Lord Carter: My Lords, I understand that we can adjourn for dinner in the middle of a group of amendments. As this is the Report stage, those who have already spoken cannot speak again. For the convenience of the House and of those waiting for the Unstarred Question, I believe that we should adjourn this debate now and return to it after the dinner break.

Lord Cope of Berkeley: My Lords, I believe that is helpful. I am one who is waiting to speak in the debate on this group of amendments. However, if I were to speak without having had my supper my speech might

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be briefer! If your Lordships are prepared to put up with the consequences, I believe that it would be convenient to have the dinner break now.

Lord Carter: My Lords, despite the suggestion of the noble Lord that speeches might be shorter, I am happy to move that the debate on Amendment No. 123 and further consideration on Report be now adjourned.

Moved accordingly, and, on Question, Motion agreed to.

Lord Bach: My Lords, in moving the Motion, I am sure that the Chief Whip intended to suggest that the Report stage should begin again not before 9 p.m.


8 p.m.

Baroness Hooper rose to ask Her Majesty's Government what is their current policy towards Cuba.

The noble Baroness said: My Lords, I am most grateful to the usual channels for this arrangement and to all who will contribute to the debate.

It is some time since I tabled the Motion, following my first visit to Cuba in January this year. At that stage, I know that the noble Baroness, Lady Symons, fresh from a first visit, was eager to wind up the debate. I am happy to see her sitting on the Front Bench this evening. However, diaries did not permit a date to be settled until now. As a result of recent government changes I am delighted that we shall hear from the noble Baroness, Lady Scotland, especially in view of her particular responsibilities for the Caribbean region.

Since January a number of events and developments have spotlighted Cuba and had a positive effect on our relationship with that country. Therefore, now is a good time to hear from the Government their reaction to those events, as well as any new policy developments.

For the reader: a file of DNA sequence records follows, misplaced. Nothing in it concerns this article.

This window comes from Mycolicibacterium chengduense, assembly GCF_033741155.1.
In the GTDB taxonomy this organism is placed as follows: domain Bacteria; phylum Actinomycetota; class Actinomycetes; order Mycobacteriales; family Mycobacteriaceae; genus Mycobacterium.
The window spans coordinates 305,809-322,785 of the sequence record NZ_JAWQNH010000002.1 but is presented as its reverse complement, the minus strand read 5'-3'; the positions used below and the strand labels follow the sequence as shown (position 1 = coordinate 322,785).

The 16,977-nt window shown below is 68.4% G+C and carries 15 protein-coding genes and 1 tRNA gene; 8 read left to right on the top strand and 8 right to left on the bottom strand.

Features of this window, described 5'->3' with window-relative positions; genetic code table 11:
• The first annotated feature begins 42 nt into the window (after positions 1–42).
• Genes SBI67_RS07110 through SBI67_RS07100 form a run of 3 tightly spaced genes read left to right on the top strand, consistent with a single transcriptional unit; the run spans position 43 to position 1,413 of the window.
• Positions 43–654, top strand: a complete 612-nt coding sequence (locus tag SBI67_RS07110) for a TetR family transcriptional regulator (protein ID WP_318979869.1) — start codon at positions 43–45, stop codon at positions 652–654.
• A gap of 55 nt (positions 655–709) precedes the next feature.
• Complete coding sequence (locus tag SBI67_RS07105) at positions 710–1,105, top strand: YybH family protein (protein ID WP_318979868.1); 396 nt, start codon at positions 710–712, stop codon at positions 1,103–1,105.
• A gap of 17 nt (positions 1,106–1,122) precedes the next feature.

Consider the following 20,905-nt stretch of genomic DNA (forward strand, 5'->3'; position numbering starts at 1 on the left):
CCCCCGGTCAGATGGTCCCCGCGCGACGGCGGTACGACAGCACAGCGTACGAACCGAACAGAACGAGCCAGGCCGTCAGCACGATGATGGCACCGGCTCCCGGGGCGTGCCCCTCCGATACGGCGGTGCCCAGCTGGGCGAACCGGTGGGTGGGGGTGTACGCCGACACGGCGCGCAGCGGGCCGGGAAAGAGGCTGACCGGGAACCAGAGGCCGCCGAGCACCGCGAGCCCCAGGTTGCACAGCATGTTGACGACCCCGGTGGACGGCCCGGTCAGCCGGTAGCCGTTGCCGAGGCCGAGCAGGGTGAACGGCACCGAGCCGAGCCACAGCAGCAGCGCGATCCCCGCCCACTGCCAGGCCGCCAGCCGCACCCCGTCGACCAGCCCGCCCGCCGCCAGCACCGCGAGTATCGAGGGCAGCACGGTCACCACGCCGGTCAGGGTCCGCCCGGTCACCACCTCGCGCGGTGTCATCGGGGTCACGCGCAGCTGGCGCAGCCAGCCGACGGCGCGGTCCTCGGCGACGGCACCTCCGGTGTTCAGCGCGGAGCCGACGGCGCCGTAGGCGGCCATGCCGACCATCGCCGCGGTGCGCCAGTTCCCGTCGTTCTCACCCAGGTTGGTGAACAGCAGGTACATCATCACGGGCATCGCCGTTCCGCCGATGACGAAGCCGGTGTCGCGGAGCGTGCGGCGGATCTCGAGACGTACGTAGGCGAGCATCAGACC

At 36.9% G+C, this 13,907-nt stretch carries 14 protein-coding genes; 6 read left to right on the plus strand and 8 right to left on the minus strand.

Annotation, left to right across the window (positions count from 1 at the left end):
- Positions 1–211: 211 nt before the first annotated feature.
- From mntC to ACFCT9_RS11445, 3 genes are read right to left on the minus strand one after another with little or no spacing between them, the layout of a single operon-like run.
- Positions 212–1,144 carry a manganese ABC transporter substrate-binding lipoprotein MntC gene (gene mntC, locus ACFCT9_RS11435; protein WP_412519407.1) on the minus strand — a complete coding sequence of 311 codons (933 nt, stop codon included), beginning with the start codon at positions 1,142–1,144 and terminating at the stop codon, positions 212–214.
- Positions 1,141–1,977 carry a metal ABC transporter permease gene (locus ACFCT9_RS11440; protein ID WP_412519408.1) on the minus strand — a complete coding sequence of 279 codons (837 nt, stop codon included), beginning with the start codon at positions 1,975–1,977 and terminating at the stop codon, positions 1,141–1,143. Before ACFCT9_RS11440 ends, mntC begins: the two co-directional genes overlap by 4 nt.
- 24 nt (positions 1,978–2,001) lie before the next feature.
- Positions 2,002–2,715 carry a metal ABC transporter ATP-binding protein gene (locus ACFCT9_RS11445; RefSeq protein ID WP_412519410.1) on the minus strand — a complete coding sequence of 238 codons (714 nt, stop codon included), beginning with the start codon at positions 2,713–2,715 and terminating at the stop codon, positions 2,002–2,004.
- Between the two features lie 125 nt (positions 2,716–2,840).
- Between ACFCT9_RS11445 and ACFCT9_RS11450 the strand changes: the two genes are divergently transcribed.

The delayed timing of the debate also enabled me to make a second visit to Cuba. My first visit was a private holiday and my second visit--some two weeks ago--was memorable not only because it gave me the opportunity of a meeting with “El Comandante", Fidel Castro himself, but also because it signified the completion of negotiations and the implementation of an agreement between SmithKline Beecham Biologicals, a Belgian subsidiary of SmithKline Beecham, and the Finlay Institute for the further development and licensing of the meningitis B vaccine developed by the Finlay Institute. As a non-executive director of SmithKline Beecham, I am extremely pleased by that important breakthrough which will have such an impact on the health of children throughout the world.

That leads me to one development on which I want to focus in the short time available for this debate. Health generally and biotechnology in particular have

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been given a high priority in Cuba and there have been many successes with first-class research and development facilities and a pipeline of products of which the meningitis B vaccine is a leading one.

In April this year, at the invitation of the Cuban Government, and with the support of British Trade International, CARITAG (the Caribbean Trade Advisory Group) organised and led a small biotechnology mission to Cuba. The idea was to introduce United Kingdom pharmaceutical and biotechnology companies, large and small, to the sector in Cuba by visiting some of the 38 biotechnology facilities grouped together near Havana and to identify projects for future partnership and co-operation. The mission was successful and recently was followed up by the visit here of a team from Cuba led by Dr Agustin Lage, the director of the Centre of Molecular Immunology in Havana. He spoke to a well-attended seminar and had a busy programme of bilateral meetings with experts in England and Scotland.